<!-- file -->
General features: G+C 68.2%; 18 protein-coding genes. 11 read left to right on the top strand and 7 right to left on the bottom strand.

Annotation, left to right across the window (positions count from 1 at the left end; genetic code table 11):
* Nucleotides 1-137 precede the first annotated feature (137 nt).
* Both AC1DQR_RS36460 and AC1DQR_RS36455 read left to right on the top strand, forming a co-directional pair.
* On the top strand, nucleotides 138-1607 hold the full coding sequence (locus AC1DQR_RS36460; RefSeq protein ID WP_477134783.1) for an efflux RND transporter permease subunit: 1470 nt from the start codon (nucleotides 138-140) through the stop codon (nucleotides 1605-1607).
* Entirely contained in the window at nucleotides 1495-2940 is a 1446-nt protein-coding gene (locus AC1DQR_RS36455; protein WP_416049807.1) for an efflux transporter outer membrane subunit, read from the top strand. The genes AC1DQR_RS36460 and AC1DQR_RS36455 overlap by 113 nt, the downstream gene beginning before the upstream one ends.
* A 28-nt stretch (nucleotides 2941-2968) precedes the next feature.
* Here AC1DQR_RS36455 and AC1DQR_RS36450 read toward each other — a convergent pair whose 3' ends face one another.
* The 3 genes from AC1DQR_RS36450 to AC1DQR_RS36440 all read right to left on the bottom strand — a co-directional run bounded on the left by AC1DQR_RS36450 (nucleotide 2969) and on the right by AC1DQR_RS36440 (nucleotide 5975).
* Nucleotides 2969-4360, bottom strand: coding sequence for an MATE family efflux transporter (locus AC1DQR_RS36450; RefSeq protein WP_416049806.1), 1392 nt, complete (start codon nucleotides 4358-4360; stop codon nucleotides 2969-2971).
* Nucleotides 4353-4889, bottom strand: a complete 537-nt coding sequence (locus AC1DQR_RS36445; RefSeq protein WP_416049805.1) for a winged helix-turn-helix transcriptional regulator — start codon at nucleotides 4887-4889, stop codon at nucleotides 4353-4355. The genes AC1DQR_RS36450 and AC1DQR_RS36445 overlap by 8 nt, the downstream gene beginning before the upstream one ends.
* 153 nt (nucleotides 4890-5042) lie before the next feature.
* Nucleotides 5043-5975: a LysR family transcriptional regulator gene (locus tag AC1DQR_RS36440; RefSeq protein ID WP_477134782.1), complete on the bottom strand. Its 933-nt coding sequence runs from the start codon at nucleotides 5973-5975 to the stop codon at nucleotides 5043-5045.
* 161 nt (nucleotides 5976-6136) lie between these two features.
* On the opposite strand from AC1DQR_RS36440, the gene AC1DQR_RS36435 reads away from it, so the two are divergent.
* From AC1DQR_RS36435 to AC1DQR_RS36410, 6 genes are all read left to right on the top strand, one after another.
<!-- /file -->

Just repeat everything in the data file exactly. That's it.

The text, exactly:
General features: G+C 68.2%; 18 protein-coding genes. 11 read left to right on the top strand and 7 right to left on the bottom strand.

Annotation, left to right across the window (positions count from 1 at the left end; genetic code table 11):
* Nucleotides 1-137 precede the first annotated feature (137 nt).
* Both AC1DQR_RS36460 and AC1DQR_RS36455 read left to right on the top strand, forming a co-directional pair.
* On the top strand, nucleotides 138-1607 hold the full coding sequence (locus AC1DQR_RS36460; RefSeq protein ID WP_477134783.1) for an efflux RND transporter permease subunit: 1470 nt from the start codon (nucleotides 138-140) through the stop codon (nucleotides 1605-1607).
* Entirely contained in the window at nucleotides 1495-2940 is a 1446-nt protein-coding gene (locus AC1DQR_RS36455; protein WP_416049807.1) for an efflux transporter outer membrane subunit, read from the top strand. The genes AC1DQR_RS36460 and AC1DQR_RS36455 overlap by 113 nt, the downstream gene beginning before the upstream one ends.
* A 28-nt stretch (nucleotides 2941-2968) precedes the next feature.
* Here AC1DQR_RS36455 and AC1DQR_RS36450 read toward each other — a convergent pair whose 3' ends face one another.
* The 3 genes from AC1DQR_RS36450 to AC1DQR_RS36440 all read right to left on the bottom strand — a co-directional run bounded on the left by AC1DQR_RS36450 (nucleotide 2969) and on the right by AC1DQR_RS36440 (nucleotide 5975).
* Nucleotides 2969-4360, bottom strand: coding sequence for an MATE family efflux transporter (locus AC1DQR_RS36450; RefSeq protein WP_416049806.1), 1392 nt, complete (start codon nucleotides 4358-4360; stop codon nucleotides 2969-2971).
* Nucleotides 4353-4889, bottom strand: a complete 537-nt coding sequence (locus AC1DQR_RS36445; RefSeq protein WP_416049805.1) for a winged helix-turn-helix transcriptional regulator — start codon at nucleotides 4887-4889, stop codon at nucleotides 4353-4355. The genes AC1DQR_RS36450 and AC1DQR_RS36445 overlap by 8 nt, the downstream gene beginning before the upstream one ends.
* 153 nt (nucleotides 4890-5042) lie before the next feature.
* Nucleotides 5043-5975: a LysR family transcriptional regulator gene (locus tag AC1DQR_RS36440; RefSeq protein ID WP_477134782.1), complete on the bottom strand. Its 933-nt coding sequence runs from the start codon at nucleotides 5973-5975 to the stop codon at nucleotides 5043-5045.
* 161 nt (nucleotides 5976-6136) lie between these two features.
* On the opposite strand from AC1DQR_RS36440, the gene AC1DQR_RS36435 reads away from it, so the two are divergent.
* From AC1DQR_RS36435 to AC1DQR_RS36410, 6 genes are all read left to right on the top strand, one after another.